Cast Iron Casserole Dish 26cm $20.30 + Delivery ($0 C&C) @ BIG W

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Cast Iron casserole on clearance at Big W. Seem slike a good price - Kmart is at $29

Red: https://www.bigw.com.au/product/cast-iron-round-casserole-di... (No delivery)
Black: https://www.bigw.com.au/product/cast-iron-round-casserole-di...

10cm available: https://www.ozbargain.com.au/node/652881

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Comments

  • +1

    It comes up as 29 dollars
    Why?

    • +1

      Put in your post code champ

      • Thanks mate it actually worked

    • Coming up $29 for me as well (postcode entered)

      • Promo seems to have ended on the red pot. Black pot is still $20

        • Shows as back n stock in some melb stores

  • -3

    Cheaper to buy 2.6 of these lol

    • +5

      Area of 26cm = 530cm2
      Area of 10cm = 78cm2

      You would need 7 of the 10cm pans, assuming they are the same height to have at least three same area.

      • yes - I recommend you get 7 of the 10cm pans - individual servings for your next dinner party

        or picnic - and strongarm exercise carrying those mofos to the park - if they don't break your basket ;-)

  • +1

    $29 in SA

  • +7

    Buy with big W via ebayplus for free delivery and $20.30

  • +1

    What the difference between this and La Creuset

    • +5

      The price and the brand mostly.

    • +3

      I have both le creuset and a cheapie (Aldi i think). The enamel is much more durable on the le creuset, but that aside they more or less do the same job.

      • have you chipped the one on the Aldi?

    • +2

      One lasts 5 years and one lasts 50

    • -1

      Big w ones may have lead or other undesireables. Also, Le Creseut heat up quite even and have lifetime warranties. They're handmade in france. You're comparing a luxary cookware designed to be used frequently to a once in a while big w item.

    • -2

      Le Creseut uses three layer of enamel which are properly bonded. This one might use one or two layers of low quality enamels. Most cheap brands don't last very long at all. By buying cheap crappy cookware, you're tilting the industry towards poorly made products that have to be replaced frequently to get the same effect as a quality product. Also you can buy a second hand one for cheaper than brand new.

      • +2

        You're correct that it's a higher quality product.

        But there's no way you can buy a secondhand 26cm Le Creseut Casserole Dish for $20.

        • Actually you can. I got a 26cm one for $10 at The Green Shed in Canberra about…I want to say 4 years ago. So, there.

          • +1

            @simochomps: Lucky you! Found yourself a unicorn.

            • +2

              @JimB: I was so stoked - in great conditions too. It's what got me hooked LOL

              I remember seeing some at Vinnies too a couple of years ago, maybe $40/45 for a smaller size, I can't remember. Definitely worth getting second hand if the enamel is in good conditions (not chipped or too badly discoloured!) :)

      • +5

        Products that are ten times cheaper aren’t necessarily ten times lower quality. It’s made in a country where labour is cheaper and does what a creuset does in exactly the same way. People of lower income should be able to enjoy the benefits that this type of cooking can bring, without being a wealthy cooking snob.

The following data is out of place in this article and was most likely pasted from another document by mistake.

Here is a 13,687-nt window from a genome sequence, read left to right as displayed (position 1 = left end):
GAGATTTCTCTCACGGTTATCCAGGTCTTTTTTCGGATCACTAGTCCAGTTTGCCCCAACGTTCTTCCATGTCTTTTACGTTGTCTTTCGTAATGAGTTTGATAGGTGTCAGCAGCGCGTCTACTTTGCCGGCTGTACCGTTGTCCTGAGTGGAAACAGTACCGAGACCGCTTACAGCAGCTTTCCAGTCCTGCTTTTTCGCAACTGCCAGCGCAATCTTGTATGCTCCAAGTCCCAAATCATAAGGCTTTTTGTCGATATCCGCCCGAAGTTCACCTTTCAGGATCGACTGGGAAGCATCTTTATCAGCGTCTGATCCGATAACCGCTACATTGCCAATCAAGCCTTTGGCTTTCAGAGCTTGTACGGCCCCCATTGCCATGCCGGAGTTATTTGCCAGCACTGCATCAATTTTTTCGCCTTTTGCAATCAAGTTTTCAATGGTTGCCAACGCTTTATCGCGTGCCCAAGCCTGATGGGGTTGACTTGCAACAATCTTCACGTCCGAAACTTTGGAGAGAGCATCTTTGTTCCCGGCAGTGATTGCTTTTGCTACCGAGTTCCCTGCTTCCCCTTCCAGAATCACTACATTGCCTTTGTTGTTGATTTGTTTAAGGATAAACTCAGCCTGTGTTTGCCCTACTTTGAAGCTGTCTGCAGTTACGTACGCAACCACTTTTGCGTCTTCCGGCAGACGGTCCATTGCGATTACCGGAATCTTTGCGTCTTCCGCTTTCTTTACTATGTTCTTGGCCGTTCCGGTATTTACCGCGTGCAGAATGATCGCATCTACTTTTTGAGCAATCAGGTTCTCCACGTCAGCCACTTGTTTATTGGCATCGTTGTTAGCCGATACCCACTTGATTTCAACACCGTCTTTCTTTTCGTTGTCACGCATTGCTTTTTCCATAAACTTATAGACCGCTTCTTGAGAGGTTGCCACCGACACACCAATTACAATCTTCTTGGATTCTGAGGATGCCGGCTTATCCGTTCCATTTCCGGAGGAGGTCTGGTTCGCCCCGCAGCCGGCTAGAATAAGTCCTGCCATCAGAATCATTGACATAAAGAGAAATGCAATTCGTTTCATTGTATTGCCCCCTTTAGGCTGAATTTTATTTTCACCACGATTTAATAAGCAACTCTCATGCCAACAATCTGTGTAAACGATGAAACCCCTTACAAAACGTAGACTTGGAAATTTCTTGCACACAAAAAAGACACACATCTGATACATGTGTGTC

I have both - the cheapo one actually gets more use because I don’t need to coddle it, and it’s held up really well. Sure I’ll probably need to replace it five years time, but how long does cookware need to last for?

        Also, second hand Creusets are gross and are usually thrown away because of chips.

        • +3

          Agree with most of your points, however the problem with lower quality enamel casserole pots is that the enamel wears away very quickly. The enamel is what protects your food from absorbing metals esp with high acid dishes. Once the enamel goes, the rest of the product is basically useless (with respect to it's intended purpose) - so for some, that 10x difference in quality is actual. I have both le creuset and much cheaper versions (eg for camping, bread making). The enamel wore off the cheaper pots after about 10 uses after scrubbing (tomato based dishes). The le creuset is over 15 yo and is still in great nick.

          With respect to manufacturing in cheaper labour countries, they also have lower standards of quality control and may use inferior or less safe production inputs - so you may be exposed to much higher food safety issues. No one really tests the enamel for lead or cadmium or other contaminants…

    • This is only oven safe to 200 degrees.

      Le Creuset and most other name brands are oven safe to 260 degrees or higher.

      Le Creuset offers a lifetime warranty.

      • I have a Le Creuset. I love it. Can't say I've ever used it over 200 degrees though. When would you?

  • $29 in WA and I think the original price is $29 so $20.3 is only 30% off

  • Anyone already stocked up from the free spotlight one? Mine's doing well. Probably had 10 uses.

  • Thanks OP
    Bought this, the red frypan and red grill pan. $50 all up including delivery to ACT.

  • +1

    Anyone know how many litres these are?

    • Approx 5 litres…?

  • +1

    The description mentions the max temp is only 200 degree. That is very low for cast iron. Cant even bake bread as temperature requires is normally around 230. I assume if you go over the allowable temp, the enamel will crack